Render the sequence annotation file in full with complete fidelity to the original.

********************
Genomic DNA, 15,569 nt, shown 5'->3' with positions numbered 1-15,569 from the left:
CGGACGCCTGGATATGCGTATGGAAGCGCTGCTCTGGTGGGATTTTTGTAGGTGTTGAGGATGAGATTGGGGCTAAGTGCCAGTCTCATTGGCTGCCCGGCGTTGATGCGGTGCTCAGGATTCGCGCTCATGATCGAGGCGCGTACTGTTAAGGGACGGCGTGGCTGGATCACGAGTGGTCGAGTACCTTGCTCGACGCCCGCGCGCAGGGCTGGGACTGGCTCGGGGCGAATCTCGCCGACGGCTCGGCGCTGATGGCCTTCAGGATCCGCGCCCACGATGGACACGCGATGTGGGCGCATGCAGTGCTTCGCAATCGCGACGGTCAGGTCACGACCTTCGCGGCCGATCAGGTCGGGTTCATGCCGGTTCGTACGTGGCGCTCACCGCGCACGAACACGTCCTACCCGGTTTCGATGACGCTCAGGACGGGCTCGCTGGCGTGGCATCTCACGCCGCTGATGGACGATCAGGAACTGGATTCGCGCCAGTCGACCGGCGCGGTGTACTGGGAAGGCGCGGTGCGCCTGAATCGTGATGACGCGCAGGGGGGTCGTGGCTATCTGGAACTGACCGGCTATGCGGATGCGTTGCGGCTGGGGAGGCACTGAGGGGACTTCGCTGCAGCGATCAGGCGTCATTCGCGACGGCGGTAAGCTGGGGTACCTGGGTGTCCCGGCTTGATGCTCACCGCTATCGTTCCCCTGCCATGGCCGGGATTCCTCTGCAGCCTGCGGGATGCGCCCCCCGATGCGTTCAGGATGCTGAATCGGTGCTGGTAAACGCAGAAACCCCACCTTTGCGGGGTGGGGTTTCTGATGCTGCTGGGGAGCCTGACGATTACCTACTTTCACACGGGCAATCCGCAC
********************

Genomic DNA, 15,569 nt, shown 5'->3' with positions numbered 1-15,569 from the left:
CGGACGCCTGGATATGCGTATGGAAGCGCTGCTCTGGTGGGATTTTTGTAGGTGTTGAGGATGAGATTGGGGCTAAGTGCCAGTCTCATTGGCTGCCCGGCGTTGATGCGGTGCTCAGGATTCGCGCTCATGATCGAGGCGCGTACTGTTAAGGGACGGCGTGGCTGGATCACGAGTGGTCGAGTACCTTGCTCGACGCCCGCGCGCAGGGCTGGGACTGGCTCGGGGCGAATCTCGCCGACGGCTCGGCGCTGATGGCCTTCAGGATCCGCGCCCACGATGGACACGCGATGTGGGCGCATGCAGTGCTTCGCAATCGCGACGGTCAGGTCACGACCTTCGCGGCCGATCAGGTCGGGTTCATGCCGGTTCGTACGTGGCGCTCACCGCGCACGAACACGTCCTACCCGGTTTCGATGACGCTCAGGACGGGCTCGCTGGCGTGGCATCTCACGCCGCTGATGGACGATCAGGAACTGGATTCGCGCCAGTCGACCGGCGCGGTGTACTGGGAAGGCGCGGTGCGCCTGAATCGTGATGACGCGCAGGGGGGTCGTGGCTATCTGGAACTGACCGGCTATGCGGATGCGTTGCGGCTGGGGAGGCACTGAGGGGACTTCGCTGCAGCGATCAGGCGTCATTCGCGACGGCGGTAAGCTGGGGTACCTGGGTGTCCCGGCTTGATGCTCACCGCTATCGTTCCCCTGCCATGGCCGGGATTCCTCTGCAGCCTGCGGGATGCGCCCCCCGATGCGTTCAGGATGCTGAATCGGTGCTGGTAAACGCAGAAACCCCACCTTTGCGGGGTGGGGTTTCTGATGCTGCTGGGGAGCCTGACGATTACCTACTTTCACACGGGCAATCCGCAC